George Ernest Barnett report
- 1916 August 31
- Barnett, George Ernest, 1873-1938 (Person)
Conditions Governing Access
This collection is open for use.
Conditions Governing Use
0.167 Cubic Feet (1 volume)
Occasionally, Barnett undertook tasks outside his ordinary academic activities. In 1909, he was in charge of a study for the National Monetary Commission, and in 1913, he directed an investigation for the United States Commission on Industrial Relations. He served on the Advisory Committee of the United States Census, and in 1932, Barnett became president of the American Economic Association. In 1937, he was selected by the Carnegie Corporation to investigate labor arbitration courts in Australia. George Ernest Barnett died in 1938.
Scope and Contents
The Baltimore and Ohio Railroad was the first company in the United State to establish an organized relief fund, the purpose of which was to relieve the company and the workers from contributing to the maintenance of employees in need. Barnett's report gives an objective analysis of the organization of this railroad employees' relief fund devised to deal with sickness, accidental injury, old age, and death. A detailed comparison is given of an original plan of 1882 with a revised plan of 1888. The plan was known as the "Relief Feature" and was formed by three separate components: relief, savings, and pension. Barnett included statistics and charts, 1883-1915, to substantiate the operating expenses and deficiencies within the relief fund. Statistical information of this kind could have served as a model for other company plans since this was an original scheme.
Barnett concluded the report with a thorough summary of the social and industrial influences of the "Relief Feature." His understanding of Federal labor legislation was useful in discussions of employers' liability and the overall fairness to employees. He cites specific laws to clarify points within the design of the relief plan. Barnett noted in his summary that the administration of the "Relief Feature" was controlled by a company-appointed operating committee thereby denying active participation to the workers. His final observation was that the Company could not expect total satisfaction with the plan until the question of employee participation was resolved.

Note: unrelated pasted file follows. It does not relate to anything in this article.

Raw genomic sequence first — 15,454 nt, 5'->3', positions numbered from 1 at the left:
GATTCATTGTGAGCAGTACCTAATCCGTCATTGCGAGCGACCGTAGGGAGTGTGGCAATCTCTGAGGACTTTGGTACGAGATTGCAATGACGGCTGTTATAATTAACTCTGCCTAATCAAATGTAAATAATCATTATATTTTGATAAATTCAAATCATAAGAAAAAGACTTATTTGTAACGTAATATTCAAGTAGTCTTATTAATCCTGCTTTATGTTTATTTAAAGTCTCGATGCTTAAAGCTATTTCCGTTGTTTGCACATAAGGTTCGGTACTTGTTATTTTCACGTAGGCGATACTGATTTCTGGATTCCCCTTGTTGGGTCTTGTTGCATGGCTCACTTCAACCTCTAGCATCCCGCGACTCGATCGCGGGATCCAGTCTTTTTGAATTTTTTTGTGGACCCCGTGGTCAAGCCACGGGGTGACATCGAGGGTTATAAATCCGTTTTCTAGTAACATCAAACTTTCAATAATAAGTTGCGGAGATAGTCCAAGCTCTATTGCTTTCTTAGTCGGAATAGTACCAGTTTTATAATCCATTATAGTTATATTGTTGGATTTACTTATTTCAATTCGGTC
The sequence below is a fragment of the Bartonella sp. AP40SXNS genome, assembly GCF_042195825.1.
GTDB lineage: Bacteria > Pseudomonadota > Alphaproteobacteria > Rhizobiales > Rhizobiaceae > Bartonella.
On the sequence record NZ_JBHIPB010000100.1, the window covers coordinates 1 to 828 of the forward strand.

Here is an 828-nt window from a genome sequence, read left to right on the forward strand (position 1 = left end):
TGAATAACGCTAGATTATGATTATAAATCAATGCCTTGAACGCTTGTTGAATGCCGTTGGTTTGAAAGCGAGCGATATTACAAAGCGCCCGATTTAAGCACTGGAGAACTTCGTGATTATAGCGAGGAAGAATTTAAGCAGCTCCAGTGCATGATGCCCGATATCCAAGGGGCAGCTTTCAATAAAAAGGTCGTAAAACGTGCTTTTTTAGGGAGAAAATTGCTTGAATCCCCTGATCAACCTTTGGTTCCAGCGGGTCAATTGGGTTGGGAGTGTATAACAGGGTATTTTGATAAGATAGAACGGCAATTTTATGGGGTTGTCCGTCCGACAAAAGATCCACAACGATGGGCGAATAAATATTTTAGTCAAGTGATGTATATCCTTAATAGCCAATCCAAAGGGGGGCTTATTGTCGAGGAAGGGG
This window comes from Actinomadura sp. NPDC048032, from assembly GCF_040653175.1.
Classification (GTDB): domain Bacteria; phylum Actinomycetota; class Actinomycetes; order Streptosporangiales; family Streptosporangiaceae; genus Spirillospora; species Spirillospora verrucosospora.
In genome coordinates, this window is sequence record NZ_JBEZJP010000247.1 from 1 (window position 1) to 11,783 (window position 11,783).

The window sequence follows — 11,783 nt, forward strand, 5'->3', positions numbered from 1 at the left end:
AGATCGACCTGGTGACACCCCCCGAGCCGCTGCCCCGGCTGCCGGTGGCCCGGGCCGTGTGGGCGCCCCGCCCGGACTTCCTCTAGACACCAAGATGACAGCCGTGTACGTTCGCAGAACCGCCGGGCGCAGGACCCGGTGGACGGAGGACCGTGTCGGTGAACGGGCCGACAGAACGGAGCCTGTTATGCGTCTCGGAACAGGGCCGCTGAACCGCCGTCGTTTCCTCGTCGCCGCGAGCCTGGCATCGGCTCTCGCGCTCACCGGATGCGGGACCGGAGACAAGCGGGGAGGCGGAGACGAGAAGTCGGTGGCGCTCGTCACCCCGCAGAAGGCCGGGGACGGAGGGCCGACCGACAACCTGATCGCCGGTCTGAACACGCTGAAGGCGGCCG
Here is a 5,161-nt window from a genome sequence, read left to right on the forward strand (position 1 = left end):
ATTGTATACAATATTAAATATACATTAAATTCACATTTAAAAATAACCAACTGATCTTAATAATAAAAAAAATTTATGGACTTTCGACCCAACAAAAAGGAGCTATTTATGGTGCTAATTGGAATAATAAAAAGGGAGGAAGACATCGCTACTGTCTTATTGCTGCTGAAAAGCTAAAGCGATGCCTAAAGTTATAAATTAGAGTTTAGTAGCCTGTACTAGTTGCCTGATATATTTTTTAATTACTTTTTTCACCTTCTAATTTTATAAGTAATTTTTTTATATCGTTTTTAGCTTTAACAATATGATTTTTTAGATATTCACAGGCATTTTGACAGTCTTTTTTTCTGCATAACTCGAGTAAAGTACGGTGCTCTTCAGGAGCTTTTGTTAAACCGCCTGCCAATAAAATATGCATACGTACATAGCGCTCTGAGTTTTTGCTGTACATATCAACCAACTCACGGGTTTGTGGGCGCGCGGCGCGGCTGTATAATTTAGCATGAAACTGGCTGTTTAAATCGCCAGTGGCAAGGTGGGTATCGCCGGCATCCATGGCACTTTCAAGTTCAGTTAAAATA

Immediate Source of Acquisition
Hollander, Jacob Harry and George Ernest Barnett. Studies in American Trade Unionism. New York: H. Holt and Co., 1906.
- Baltimore and Ohio Railroad Company
- Barnett, George Ernest, 1873-1938
- Carnegie Foundation for the Advancement of Teaching
- College teachers
- International relations
- Johns Hopkins University. Department of Political Economy
- Johns Hopkins University. Economic Seminary
- United States
Part of the Special Collections Repository
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